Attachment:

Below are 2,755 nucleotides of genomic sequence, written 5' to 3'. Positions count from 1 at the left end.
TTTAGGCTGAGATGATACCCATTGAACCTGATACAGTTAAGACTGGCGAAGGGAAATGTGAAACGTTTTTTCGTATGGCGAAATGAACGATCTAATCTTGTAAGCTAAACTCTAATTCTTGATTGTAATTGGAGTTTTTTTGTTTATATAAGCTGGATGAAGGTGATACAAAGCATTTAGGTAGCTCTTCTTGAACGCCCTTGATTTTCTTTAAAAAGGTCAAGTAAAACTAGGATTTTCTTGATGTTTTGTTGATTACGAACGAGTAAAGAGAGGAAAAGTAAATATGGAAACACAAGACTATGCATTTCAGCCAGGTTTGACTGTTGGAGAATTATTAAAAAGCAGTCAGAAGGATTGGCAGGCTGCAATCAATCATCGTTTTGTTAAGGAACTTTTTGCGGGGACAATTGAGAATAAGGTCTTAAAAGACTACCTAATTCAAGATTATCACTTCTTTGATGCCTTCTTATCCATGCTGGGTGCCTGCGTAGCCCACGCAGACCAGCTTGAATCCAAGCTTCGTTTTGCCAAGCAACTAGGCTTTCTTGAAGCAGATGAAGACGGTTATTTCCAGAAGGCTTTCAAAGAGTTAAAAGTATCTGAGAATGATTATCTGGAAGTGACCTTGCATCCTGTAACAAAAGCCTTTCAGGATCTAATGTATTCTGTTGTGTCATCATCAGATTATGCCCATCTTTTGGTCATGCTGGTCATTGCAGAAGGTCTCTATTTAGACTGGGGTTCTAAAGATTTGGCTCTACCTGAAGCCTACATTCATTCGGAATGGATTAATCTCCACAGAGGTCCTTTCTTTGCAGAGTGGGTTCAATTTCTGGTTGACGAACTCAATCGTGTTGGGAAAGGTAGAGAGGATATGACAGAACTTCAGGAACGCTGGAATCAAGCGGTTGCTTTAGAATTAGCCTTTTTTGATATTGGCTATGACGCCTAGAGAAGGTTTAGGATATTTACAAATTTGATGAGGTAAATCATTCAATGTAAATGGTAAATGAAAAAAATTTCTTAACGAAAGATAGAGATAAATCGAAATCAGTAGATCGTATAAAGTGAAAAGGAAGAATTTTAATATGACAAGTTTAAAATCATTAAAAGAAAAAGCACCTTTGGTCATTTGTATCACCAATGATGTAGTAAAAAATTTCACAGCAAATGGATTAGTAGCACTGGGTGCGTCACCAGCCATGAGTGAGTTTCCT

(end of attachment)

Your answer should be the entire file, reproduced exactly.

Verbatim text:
Below are 2,755 nucleotides of genomic sequence, written 5' to 3'. Positions count from 1 at the left end.
TTTAGGCTGAGATGATACCCATTGAACCTGATACAGTTAAGACTGGCGAAGGGAAATGTGAAACGTTTTTTCGTATGGCGAAATGAACGATCTAATCTTGTAAGCTAAACTCTAATTCTTGATTGTAATTGGAGTTTTTTTGTTTATATAAGCTGGATGAAGGTGATACAAAGCATTTAGGTAGCTCTTCTTGAACGCCCTTGATTTTCTTTAAAAAGGTCAAGTAAAACTAGGATTTTCTTGATGTTTTGTTGATTACGAACGAGTAAAGAGAGGAAAAGTAAATATGGAAACACAAGACTATGCATTTCAGCCAGGTTTGACTGTTGGAGAATTATTAAAAAGCAGTCAGAAGGATTGGCAGGCTGCAATCAATCATCGTTTTGTTAAGGAACTTTTTGCGGGGACAATTGAGAATAAGGTCTTAAAAGACTACCTAATTCAAGATTATCACTTCTTTGATGCCTTCTTATCCATGCTGGGTGCCTGCGTAGCCCACGCAGACCAGCTTGAATCCAAGCTTCGTTTTGCCAAGCAACTAGGCTTTCTTGAAGCAGATGAAGACGGTTATTTCCAGAAGGCTTTCAAAGAGTTAAAAGTATCTGAGAATGATTATCTGGAAGTGACCTTGCATCCTGTAACAAAAGCCTTTCAGGATCTAATGTATTCTGTTGTGTCATCATCAGATTATGCCCATCTTTTGGTCATGCTGGTCATTGCAGAAGGTCTCTATTTAGACTGGGGTTCTAAAGATTTGGCTCTACCTGAAGCCTACATTCATTCGGAATGGATTAATCTCCACAGAGGTCCTTTCTTTGCAGAGTGGGTTCAATTTCTGGTTGACGAACTCAATCGTGTTGGGAAAGGTAGAGAGGATATGACAGAACTTCAGGAACGCTGGAATCAAGCGGTTGCTTTAGAATTAGCCTTTTTTGATATTGGCTATGACGCCTAGAGAAGGTTTAGGATATTTACAAATTTGATGAGGTAAATCATTCAATGTAAATGGTAAATGAAAAAAATTTCTTAACGAAAGATAGAGATAAATCGAAATCAGTAGATCGTATAAAGTGAAAAGGAAGAATTTTAATATGACAAGTTTAAAATCATTAAAAGAAAAAGCACCTTTGGTCATTTGTATCACCAATGATGTAGTAAAAAATTTCACAGCAAATGGATTAGTAGCACTGGGTGCGTCACCAGCCATGAGTGAGTTTCCT